Governor calls on Kansas education commissioner to resign over 'derogatory' comment
Gov. Laura Kelly says commissioner Randy Watson should resign for "derogatory and discriminatory language" he used last week during a conference.
WICHITA — Kansas Gov. Laura Kelly has called on Education Commissioner Randy Watson to resign, following what she called a “derogatory and discriminatory” comment Watson made at a conference last week.
“While Education Commissioner Randy Watson has had a long career in advocating for our children in Kansas, the State and the Kansas Board of Education must take issues of derogatory and discriminatory language seriously,” Kelly said in a statement.
"There is no question that Randy Watson must resign his position immediately, given his comments last week. However, the Board of Education must also focus on ways to address these issues going forward. Let’s build on this moment to celebrate diversity and ensure that all Kansas school children are treated with dignity and respect.”
The state school board has called a special meeting for Friday.
Watson made the remark during a conference on virtual education last week. A video released by the Kansas Department of Education on Thursday includes the following:
"I had some cousins in California. They were petrified of tornadoes. They'd come visit us, you know, in the summer. They're like, 'Are we going to get killed by a tornado?' And I'd say, 'Don't worry about that. But you gotta worry about the Indians raiding the town at any time," Watson says on the Zoom call.
"And they really thought that, you know? Grew up in California, I guess you don't know much of the history of Kansas."
Watson was named education commissioner in November 2014 and took over the position in 2015. He previously served as superintendent of McPherson public schools.
Jim McNiece, a member of the state school board who represents the Wichita area, said earlier Thursday that he had "heard several versions" of what Watson allegedly said during the conference. McNiece said he assumes the reason for Friday's state board meeting is to discuss Watson's comments.
"I can tell you this: I don't support him resigning," McNiece said. "He's done a great job. He's been by far the best commissioner I've ever worked with."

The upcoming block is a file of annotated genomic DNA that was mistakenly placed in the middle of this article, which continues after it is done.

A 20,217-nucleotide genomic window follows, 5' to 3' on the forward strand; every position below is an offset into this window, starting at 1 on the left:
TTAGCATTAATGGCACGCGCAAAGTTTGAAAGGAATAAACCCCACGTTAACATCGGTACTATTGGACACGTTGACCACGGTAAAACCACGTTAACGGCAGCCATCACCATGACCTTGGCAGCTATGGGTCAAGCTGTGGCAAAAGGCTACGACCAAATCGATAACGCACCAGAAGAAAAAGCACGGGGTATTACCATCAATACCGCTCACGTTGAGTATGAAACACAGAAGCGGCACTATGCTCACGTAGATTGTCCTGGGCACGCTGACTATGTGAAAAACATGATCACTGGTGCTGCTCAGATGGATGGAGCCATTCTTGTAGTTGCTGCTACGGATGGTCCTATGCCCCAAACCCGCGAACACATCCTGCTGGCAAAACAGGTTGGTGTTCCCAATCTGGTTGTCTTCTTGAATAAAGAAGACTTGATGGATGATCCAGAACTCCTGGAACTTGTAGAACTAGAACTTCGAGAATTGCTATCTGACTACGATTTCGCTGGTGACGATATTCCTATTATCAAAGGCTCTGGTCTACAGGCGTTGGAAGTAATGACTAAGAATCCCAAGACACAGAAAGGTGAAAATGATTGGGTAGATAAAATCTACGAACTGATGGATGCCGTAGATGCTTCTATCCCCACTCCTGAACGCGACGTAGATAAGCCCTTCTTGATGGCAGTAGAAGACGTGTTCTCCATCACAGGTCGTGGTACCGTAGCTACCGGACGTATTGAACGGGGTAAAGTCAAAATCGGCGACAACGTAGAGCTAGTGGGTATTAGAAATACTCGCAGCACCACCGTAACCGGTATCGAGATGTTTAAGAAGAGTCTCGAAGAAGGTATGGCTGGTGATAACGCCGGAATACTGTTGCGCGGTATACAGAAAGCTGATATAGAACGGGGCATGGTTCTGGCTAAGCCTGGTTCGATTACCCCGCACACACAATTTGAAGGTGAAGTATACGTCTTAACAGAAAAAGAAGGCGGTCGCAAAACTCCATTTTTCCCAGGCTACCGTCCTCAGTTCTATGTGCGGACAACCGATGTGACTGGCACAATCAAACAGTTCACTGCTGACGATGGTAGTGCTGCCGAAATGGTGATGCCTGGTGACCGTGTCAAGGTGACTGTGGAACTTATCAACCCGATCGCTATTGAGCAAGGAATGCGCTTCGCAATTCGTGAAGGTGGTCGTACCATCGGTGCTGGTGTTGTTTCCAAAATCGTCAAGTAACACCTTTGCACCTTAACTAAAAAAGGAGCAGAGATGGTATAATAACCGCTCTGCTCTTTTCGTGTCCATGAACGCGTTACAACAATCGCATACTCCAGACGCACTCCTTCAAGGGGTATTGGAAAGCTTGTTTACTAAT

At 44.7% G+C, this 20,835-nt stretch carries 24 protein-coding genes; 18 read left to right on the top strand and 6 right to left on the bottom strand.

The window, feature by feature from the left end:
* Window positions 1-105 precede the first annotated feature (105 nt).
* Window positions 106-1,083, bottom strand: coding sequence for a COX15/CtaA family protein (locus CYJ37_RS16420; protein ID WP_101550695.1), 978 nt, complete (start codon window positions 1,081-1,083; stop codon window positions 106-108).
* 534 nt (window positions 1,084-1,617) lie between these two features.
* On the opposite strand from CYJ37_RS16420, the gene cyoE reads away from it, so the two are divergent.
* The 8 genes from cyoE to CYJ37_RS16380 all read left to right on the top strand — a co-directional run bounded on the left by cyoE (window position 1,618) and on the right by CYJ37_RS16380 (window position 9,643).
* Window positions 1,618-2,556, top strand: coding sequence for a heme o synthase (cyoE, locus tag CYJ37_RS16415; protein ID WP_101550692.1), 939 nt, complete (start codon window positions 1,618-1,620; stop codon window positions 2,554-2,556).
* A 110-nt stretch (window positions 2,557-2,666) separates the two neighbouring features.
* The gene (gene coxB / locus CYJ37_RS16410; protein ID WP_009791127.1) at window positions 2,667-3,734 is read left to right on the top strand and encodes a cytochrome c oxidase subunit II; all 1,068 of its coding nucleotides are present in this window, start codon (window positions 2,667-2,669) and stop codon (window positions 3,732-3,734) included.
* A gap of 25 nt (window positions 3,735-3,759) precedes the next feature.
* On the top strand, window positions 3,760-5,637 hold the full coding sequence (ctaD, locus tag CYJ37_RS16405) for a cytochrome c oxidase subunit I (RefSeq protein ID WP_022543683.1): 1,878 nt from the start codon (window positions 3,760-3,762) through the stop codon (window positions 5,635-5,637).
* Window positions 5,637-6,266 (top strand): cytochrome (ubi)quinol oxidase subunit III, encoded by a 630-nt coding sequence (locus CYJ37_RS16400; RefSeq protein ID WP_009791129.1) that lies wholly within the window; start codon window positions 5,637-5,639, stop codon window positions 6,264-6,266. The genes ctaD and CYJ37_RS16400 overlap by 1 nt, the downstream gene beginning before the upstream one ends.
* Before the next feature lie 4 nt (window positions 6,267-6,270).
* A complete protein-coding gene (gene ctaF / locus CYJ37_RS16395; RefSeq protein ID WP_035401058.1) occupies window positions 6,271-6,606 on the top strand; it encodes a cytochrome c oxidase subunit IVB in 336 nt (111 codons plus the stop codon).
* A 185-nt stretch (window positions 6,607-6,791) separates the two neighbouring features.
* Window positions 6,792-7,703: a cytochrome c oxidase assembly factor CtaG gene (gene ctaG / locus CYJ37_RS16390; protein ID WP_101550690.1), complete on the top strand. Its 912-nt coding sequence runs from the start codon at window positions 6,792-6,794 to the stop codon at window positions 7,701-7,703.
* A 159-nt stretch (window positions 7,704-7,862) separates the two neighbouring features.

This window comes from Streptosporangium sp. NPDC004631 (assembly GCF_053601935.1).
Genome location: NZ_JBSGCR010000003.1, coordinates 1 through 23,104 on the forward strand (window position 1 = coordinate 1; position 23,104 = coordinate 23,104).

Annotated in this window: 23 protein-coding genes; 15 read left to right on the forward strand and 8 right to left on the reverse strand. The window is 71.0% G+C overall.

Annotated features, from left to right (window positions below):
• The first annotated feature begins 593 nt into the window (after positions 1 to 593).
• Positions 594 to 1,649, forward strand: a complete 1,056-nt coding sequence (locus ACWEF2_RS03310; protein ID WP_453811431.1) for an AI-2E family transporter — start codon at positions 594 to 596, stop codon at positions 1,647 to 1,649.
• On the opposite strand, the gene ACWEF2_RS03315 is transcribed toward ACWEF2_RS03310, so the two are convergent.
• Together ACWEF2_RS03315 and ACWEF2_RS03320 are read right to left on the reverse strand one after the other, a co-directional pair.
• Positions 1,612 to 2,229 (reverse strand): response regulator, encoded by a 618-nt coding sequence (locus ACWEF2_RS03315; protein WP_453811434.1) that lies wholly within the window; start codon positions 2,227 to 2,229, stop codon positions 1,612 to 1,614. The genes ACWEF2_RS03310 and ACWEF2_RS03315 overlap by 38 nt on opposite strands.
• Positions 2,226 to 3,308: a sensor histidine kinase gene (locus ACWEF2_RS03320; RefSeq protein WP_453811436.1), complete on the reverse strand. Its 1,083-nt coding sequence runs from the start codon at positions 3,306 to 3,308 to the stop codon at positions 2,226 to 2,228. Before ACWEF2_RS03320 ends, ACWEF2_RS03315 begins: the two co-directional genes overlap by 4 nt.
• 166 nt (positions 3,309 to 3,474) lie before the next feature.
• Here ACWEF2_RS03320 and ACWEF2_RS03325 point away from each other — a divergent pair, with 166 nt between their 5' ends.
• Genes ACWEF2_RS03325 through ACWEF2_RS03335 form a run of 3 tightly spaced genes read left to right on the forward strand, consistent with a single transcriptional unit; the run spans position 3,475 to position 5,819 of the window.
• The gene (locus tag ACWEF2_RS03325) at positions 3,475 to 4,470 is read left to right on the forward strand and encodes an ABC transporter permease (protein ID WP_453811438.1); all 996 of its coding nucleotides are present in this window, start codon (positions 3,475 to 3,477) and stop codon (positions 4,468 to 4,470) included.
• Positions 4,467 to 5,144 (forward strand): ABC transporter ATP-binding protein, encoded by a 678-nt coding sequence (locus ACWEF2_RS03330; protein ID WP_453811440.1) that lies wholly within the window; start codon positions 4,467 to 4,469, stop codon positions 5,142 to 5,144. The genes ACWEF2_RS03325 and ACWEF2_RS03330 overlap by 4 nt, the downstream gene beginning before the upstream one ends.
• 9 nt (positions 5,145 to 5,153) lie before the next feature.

Reached by phone Thursday, state board member Betty Arnold of Wichita said she would not comment on personnel matters.
In a news release Thursday afternoon a coalition of Native American legislators — Rep. Ponka-We Victors-Cozad, Rep. Stephanie Byers and Rep. Christina Haswood — also called for Watson to resign for what they called "insensitive and ignorant remarks."
"His commentary alluded to hateful and bigoted stereotypes towards Native Americans. Comments like those from Commissioner Watson undermine efforts to teach the truth," the lawmakers said in the statement.
"This rhetoric has been repeated for centuries and needs to stop; the history of First Americans is painful and largely absent from educational curricula, reflecting the cultural genocide of the Indigenous peoples."
Victors-Cozad said she is “appalled and saddened" by Watson's remarks. "This is why representation and diversity matters, so we can hold officials accountable for what they say. Nothing like this should happen in the future,” she said.
Haswood said the episode "reopened a trauma that many Indigenous youth experience in the classroom and contributes to the mental health crises that are faced by Indigenous youths at a disproportionate rate. Our Indigenous students simply deserve better.”
Joseph Rupnick, chairman of the Prairie Band Potawatomi Nation, issued a statement Thursday afternoon saying Watson is "not suited for a leadership role" and should resign immediately.
"As an education leader in the state of Kansas, Commissioner Watson is responsible for guiding our future generation forward, but that cannot happen when he's ignorant to the diverse history of our youth," Rupnick said.
“We hope his disrespect brings attention to the need to correct historic wrongs and an understanding that there should be no tolerance for discriminatory language and actions against those of us whose land, culture and community is the foundation of today's United States of America."
During Watson's tenure with the Kansas Department of Education, he introduced the "Kansas Can" vision for education, which focuses on social-emotional education, kindergarten readiness, civic engagement and individual plans of study.
Watson also helped launch the Kansas Can School Redesign project, which encourages public schools to reinvent themselves around personalized and project-based learning.
Suzanne Perez reports on education for KMUW in Wichita and the Kansas News Service. You can follow her on Twitter @SuzPerezICT.
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